Wednesday, 9 December 2009

Fun with msdeploy, Extended Protection and Windows Authentication

Trying to push a change to our live servers today, we got this wonderful message from msdeploy:

Error: (09/12/2009 16:10:21) An error occurred when the request was processed on the remote computer.

Error: Child object 'extendedProtection' cannot be added to object 'windowsAuthentication'. The 'windowsAuthentication' provider may not support this deployment.

Error count: 1.

We do this several times a day… it worked yesterday, nobody changed anything, and suddenly today it doesn’t work. (Don’t you just love it when that happens?)

Now, msdeploy is wonderful, but has practically no documentation – which means when an error like this happens, you’re on your own.

A bit of Googling and a couple of lucky guesses later, and we worked out what was causing it. “Extended Protection” is apparently some of new fangled security framework that’s included in recent Windows Updates. Our internal servers install Windows updates automatically; our live servers don’t.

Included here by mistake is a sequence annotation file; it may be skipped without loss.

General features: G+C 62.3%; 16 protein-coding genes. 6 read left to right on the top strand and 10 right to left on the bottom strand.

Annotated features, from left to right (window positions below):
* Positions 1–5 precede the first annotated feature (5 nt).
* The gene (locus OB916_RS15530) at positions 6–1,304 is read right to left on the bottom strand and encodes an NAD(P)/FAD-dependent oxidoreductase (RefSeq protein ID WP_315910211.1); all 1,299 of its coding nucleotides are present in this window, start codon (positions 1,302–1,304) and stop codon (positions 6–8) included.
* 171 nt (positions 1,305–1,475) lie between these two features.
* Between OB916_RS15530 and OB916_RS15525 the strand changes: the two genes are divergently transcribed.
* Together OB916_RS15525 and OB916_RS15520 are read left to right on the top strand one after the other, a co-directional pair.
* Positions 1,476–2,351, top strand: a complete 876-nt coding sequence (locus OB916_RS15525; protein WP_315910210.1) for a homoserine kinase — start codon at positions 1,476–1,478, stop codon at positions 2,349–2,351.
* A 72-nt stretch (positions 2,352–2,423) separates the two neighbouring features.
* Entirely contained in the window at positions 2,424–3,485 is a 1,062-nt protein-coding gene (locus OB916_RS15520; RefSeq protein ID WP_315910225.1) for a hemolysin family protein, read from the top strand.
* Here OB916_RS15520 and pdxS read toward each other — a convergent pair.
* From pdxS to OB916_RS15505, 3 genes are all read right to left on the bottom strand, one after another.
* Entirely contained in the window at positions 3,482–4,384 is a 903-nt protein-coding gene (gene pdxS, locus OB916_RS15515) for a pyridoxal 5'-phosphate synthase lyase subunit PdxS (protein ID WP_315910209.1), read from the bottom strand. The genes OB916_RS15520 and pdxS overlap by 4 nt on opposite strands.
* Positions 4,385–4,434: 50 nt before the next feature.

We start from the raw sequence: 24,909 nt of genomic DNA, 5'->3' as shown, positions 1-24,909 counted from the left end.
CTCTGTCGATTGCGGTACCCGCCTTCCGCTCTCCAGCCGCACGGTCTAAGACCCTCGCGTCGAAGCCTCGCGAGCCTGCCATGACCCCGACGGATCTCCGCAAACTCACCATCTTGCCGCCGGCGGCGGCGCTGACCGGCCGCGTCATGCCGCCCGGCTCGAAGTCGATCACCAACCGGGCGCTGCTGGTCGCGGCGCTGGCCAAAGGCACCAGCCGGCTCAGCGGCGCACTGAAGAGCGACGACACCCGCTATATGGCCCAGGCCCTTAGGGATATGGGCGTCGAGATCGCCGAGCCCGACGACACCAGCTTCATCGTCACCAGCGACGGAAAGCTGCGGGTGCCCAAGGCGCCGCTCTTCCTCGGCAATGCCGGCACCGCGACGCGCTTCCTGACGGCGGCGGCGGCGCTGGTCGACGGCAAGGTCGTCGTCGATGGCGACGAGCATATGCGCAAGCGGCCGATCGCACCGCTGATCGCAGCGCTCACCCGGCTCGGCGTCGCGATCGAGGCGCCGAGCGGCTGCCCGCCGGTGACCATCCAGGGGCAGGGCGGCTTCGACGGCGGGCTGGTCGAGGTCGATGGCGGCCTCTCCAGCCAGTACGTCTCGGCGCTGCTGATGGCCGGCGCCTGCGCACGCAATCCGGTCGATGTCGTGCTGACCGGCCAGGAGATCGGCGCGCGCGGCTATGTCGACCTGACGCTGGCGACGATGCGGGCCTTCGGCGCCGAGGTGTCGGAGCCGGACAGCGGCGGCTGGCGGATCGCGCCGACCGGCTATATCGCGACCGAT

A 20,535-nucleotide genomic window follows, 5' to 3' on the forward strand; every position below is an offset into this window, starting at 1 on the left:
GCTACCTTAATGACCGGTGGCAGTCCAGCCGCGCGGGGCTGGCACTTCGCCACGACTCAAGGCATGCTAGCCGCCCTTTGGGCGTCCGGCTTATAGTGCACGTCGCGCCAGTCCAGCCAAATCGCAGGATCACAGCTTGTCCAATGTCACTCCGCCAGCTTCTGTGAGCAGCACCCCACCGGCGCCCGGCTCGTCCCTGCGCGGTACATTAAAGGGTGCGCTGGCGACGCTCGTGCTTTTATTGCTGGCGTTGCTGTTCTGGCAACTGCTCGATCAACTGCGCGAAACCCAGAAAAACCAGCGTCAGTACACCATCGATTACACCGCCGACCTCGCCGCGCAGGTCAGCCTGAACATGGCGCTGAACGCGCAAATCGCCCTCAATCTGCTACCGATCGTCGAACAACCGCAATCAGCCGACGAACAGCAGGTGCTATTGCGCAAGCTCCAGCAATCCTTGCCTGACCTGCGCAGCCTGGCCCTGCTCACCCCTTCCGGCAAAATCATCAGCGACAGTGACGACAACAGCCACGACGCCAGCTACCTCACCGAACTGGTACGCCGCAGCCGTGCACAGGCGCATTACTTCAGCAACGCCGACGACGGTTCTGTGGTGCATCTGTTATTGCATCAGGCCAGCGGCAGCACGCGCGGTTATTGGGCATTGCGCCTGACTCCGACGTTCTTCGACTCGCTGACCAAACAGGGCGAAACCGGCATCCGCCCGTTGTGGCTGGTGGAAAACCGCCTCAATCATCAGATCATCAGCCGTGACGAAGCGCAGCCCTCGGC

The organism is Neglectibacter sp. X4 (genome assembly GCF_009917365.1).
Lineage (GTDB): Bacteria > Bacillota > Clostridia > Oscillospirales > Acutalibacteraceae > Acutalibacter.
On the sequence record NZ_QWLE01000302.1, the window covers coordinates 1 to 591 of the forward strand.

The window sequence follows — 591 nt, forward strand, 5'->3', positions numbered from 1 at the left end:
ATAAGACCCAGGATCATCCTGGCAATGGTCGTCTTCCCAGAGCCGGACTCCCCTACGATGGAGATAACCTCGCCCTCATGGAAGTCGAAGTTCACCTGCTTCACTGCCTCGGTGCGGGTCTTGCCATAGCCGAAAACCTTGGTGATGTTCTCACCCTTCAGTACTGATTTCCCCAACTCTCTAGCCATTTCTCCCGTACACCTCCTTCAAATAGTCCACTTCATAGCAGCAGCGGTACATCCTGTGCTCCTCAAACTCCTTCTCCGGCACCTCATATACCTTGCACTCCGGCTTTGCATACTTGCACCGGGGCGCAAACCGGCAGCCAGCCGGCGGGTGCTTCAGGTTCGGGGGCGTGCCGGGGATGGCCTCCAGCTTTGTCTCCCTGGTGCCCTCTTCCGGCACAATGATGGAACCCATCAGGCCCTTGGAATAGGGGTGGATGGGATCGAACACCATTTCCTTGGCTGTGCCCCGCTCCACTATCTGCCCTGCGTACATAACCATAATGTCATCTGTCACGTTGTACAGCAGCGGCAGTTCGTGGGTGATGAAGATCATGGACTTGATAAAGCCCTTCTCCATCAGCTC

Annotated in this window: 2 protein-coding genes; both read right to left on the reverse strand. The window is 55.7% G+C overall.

In other words – our staging server had quietly upgraded itself in the night to support extended authentication, and was now trying to push that configuration to the live server, which had absolutely no idea what was going on.

Logging on to the live server and installing the outstanding Windows security updates seems to have fixed it.


Edward Manning said...

Dylan - Having a bunch of spammy comments on your blog doesn't do your credibility any favours.


My question is: Why do your internal servers work differently from your live servers? You're just asking for trouble. Presumably you're internal servers are configured to download and install automatically. So how could you ever validate that what you test will ever work in prod?

You got burnt this time, but it's only luck you don't get burned more often...

Dylan Beattie said...

Edward - thanks for the feedback, and you're absolutely right. Internal servers are no longer running automatic Windows Updates - we now update them manually as part of the roll-out process, giving us the chance to test our own code against Windows updates first, before deploying code and updates to the live servers.